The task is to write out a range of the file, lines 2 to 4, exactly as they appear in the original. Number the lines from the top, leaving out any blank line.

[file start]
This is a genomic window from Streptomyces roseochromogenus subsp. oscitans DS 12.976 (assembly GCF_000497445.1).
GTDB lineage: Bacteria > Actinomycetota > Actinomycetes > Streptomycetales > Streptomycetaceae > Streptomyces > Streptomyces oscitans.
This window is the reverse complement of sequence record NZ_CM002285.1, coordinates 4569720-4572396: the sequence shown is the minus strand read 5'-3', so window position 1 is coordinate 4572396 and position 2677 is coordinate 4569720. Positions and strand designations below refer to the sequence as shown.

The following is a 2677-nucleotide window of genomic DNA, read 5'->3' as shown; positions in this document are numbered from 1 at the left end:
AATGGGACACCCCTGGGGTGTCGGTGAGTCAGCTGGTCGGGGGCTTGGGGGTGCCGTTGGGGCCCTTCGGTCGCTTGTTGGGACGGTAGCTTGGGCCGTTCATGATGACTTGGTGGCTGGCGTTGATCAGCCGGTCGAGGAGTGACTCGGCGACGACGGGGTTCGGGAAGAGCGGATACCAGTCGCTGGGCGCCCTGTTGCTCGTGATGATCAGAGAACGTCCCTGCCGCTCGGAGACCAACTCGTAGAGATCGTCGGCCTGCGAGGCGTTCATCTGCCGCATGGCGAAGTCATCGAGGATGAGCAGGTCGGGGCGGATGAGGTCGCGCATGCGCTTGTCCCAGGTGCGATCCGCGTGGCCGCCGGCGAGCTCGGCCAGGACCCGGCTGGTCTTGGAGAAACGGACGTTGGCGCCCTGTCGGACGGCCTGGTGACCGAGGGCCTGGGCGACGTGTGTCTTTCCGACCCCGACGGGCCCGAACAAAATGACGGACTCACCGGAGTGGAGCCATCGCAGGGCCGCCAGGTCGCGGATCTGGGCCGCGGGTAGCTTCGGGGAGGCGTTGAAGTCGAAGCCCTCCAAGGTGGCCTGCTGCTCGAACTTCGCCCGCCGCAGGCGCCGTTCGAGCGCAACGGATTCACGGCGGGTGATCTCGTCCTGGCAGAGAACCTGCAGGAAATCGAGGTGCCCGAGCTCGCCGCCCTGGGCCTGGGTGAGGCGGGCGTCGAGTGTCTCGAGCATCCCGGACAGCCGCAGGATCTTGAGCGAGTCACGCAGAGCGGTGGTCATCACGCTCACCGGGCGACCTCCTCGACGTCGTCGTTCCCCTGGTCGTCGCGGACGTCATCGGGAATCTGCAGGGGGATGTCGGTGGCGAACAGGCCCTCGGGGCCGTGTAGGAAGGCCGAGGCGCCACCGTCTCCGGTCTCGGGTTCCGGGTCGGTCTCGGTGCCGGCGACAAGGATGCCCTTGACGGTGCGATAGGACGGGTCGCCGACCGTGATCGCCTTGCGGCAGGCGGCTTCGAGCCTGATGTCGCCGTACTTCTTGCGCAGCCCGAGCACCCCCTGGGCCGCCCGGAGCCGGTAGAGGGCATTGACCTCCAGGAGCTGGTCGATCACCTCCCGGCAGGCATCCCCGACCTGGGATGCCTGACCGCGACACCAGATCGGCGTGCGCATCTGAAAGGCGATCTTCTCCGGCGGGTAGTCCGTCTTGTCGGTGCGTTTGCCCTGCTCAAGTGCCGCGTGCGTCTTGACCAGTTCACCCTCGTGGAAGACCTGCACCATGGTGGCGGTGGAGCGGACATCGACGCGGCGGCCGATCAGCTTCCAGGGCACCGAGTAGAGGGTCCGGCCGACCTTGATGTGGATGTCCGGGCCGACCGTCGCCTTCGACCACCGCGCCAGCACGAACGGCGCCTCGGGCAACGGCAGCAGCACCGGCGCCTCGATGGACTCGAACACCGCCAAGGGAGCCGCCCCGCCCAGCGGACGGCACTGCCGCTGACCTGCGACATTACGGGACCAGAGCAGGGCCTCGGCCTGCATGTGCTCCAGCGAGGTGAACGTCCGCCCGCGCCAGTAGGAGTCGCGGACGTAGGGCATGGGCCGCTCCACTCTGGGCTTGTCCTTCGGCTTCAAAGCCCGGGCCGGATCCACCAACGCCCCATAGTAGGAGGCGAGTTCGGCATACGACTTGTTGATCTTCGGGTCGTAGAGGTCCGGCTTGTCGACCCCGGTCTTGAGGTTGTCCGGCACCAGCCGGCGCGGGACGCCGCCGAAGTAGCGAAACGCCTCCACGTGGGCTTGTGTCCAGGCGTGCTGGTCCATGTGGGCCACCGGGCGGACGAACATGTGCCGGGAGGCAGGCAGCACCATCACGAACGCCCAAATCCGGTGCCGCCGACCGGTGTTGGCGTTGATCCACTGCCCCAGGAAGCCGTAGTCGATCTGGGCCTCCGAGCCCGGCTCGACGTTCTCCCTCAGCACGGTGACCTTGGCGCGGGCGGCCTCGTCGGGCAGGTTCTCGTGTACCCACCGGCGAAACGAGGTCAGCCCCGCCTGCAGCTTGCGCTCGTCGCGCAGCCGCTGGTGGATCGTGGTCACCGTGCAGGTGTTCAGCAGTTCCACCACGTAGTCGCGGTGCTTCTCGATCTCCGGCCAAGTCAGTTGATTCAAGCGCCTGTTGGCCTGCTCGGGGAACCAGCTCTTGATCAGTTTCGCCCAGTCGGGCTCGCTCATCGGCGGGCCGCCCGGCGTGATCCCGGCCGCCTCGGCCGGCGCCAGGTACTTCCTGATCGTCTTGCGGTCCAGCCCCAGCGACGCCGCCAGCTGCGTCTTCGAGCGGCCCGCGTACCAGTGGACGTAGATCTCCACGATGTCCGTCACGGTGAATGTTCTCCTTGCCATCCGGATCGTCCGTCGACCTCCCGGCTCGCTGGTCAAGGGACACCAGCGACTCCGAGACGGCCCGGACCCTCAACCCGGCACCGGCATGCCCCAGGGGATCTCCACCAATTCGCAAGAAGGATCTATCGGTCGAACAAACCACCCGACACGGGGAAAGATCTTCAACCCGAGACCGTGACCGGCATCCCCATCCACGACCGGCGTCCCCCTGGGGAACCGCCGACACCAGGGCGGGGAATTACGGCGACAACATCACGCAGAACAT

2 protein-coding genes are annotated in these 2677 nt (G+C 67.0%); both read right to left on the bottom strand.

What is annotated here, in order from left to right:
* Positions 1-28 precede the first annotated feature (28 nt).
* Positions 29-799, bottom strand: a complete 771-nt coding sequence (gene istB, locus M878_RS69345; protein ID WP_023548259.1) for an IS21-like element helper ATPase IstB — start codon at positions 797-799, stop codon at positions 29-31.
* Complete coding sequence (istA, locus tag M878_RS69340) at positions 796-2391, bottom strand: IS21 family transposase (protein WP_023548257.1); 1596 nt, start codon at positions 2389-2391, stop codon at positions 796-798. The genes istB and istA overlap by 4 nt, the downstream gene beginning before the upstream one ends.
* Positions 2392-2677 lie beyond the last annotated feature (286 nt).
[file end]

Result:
GTDB lineage: Bacteria > Actinomycetota > Actinomycetes > Streptomycetales > Streptomycetaceae > Streptomyces > Streptomyces oscitans.
This window is the reverse complement of sequence record NZ_CM002285.1, coordinates 4569720-4572396: the sequence shown is the minus strand read 5'-3', so window position 1 is coordinate 4572396 and position 2677 is coordinate 4569720. Positions and strand designations below refer to the sequence as shown.

The following is a 2677-nucleotide window of genomic DNA, read 5'->3' as shown; positions in this document are numbered from 1 at the left end: